“There were mostly two-parent households back then, but today that is less than 35 percent,” contends Black. “The community has disconnected itself from helping families and now we have a bunch of single mothers raising children with no help from the community.”
A contributing reason why so many black youth are involved in crimes like murder and selling illegal drugs is because young people do not plan for the future, explained Black.
“The reason you see so many young people shooting each other is because they do not believe there is a future for them and they just don’t care about their actions,” added Black. “That’s why you don’t see more young people voting and getting involved with their community.”
Fast forwarding to more than 40 years after King was murdered, the fight for equality in Chicago continues. Only these days, it’s by more modern civil rights leaders like entrepreneur Edward Garner, who founded the former Soft Sheen Products Co. in 1964 with his wife in the basement of his South Side home.
These days, Gardner, 95, spends much of his time with family but remains passionate about blacks getting what he described as “their fair share of the pie.” In 2012, he went on a citywide crusade shutting down construction sites (especially those in black neighborhoods) whose workers did not include any blacks.
One year later in 2013, Gardner led about 200 protesters who marched outside Menards, 9100 S. Western Ave., in Evergreen Park because he said there were no black construction workers used to build the store.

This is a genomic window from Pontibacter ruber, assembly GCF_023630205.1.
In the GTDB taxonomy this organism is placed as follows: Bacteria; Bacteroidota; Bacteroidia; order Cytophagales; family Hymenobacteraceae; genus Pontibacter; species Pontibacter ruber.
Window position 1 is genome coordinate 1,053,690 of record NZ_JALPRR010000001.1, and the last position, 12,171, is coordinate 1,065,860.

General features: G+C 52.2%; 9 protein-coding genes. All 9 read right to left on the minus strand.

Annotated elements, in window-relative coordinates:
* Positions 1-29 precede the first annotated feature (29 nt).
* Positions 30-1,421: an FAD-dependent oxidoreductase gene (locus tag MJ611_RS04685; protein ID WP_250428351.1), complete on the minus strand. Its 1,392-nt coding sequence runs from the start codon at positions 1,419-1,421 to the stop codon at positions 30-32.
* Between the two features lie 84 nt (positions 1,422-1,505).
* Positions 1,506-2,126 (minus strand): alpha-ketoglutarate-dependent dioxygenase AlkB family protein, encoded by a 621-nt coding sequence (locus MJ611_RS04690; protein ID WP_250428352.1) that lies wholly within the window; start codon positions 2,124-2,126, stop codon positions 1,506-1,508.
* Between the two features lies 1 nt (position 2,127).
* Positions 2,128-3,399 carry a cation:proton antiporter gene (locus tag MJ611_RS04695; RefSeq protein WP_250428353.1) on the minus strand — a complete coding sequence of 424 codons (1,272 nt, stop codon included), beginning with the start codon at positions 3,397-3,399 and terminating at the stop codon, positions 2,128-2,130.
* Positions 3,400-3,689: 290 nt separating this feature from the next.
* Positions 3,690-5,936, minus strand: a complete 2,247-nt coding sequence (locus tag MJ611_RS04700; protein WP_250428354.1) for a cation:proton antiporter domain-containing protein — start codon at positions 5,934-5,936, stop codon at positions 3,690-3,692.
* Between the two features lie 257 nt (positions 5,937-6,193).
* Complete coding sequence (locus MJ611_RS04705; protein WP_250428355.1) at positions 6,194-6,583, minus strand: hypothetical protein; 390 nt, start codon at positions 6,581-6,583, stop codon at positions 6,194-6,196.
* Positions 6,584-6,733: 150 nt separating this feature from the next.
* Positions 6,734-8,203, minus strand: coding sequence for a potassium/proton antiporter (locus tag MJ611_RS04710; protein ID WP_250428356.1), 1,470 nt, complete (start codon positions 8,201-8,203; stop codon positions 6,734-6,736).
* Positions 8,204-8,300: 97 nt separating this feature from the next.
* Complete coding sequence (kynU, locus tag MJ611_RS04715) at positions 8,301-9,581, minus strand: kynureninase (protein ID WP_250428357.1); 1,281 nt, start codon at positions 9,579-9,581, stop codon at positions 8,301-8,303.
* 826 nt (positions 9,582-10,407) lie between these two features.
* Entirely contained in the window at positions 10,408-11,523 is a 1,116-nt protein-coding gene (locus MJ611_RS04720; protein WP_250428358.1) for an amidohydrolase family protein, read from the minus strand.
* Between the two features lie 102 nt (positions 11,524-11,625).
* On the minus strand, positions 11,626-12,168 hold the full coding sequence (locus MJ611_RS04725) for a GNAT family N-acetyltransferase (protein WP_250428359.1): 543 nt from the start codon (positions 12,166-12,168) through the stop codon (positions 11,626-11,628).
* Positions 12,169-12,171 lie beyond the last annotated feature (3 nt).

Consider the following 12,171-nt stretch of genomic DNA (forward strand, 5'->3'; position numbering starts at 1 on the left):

While today’s civil rights leaders in Chicago have done remarkable work, Dr. King would be both proud and disappointed that more has not been done since his death, said former U.S. Rep. Jesse Jackson Jr., who was the keynote speaker at a Jan. 20 Dr. King event in Harvey.
“I never met Dr. King obviously because I was just a little boy during his era but I have studied his work and have always tried to do my part as a civil rights believer and supporter,” Jackson Jr. told the Citizen. “Dr. King would be proud of the efforts we as a nation have made when it comes to equality for all. But I think he would also be disappointed with the limited accomplishments this country has made since giving up his life for us.”
So much has changed in Chicago for blacks thanks to King’s efforts, contends Jackson Jr.
Housing segregation has been outlawed so blacks can live anywhere they desire, although there still remains an unwritten boundary when it comes to ‘well-to-do’ areas.
Hyde Park has a population of 24,100 and 52 percent are white while 28 percent are black and historically, it has been a majority white neighborhood, according to census data. But more black families now reside in the South Side neighborhood, such as President Barack Obama and the Nation of Islam’s Minister Louis Farrakhan.
And blacks can now attend public schools with whites even though it was once illegal to do so. Wendell Phillips High School is in Bronzeville and was built in 1904 as the first public high school in Chicago whose students were predominately black even though Phillips himself was a white abolitionist and attorney.
“See what I mean when I say while we have come a long way and achieved many things we still have much work that needs to be done before we can truly be proud of ourselves as a nation,” said Jackson Jr.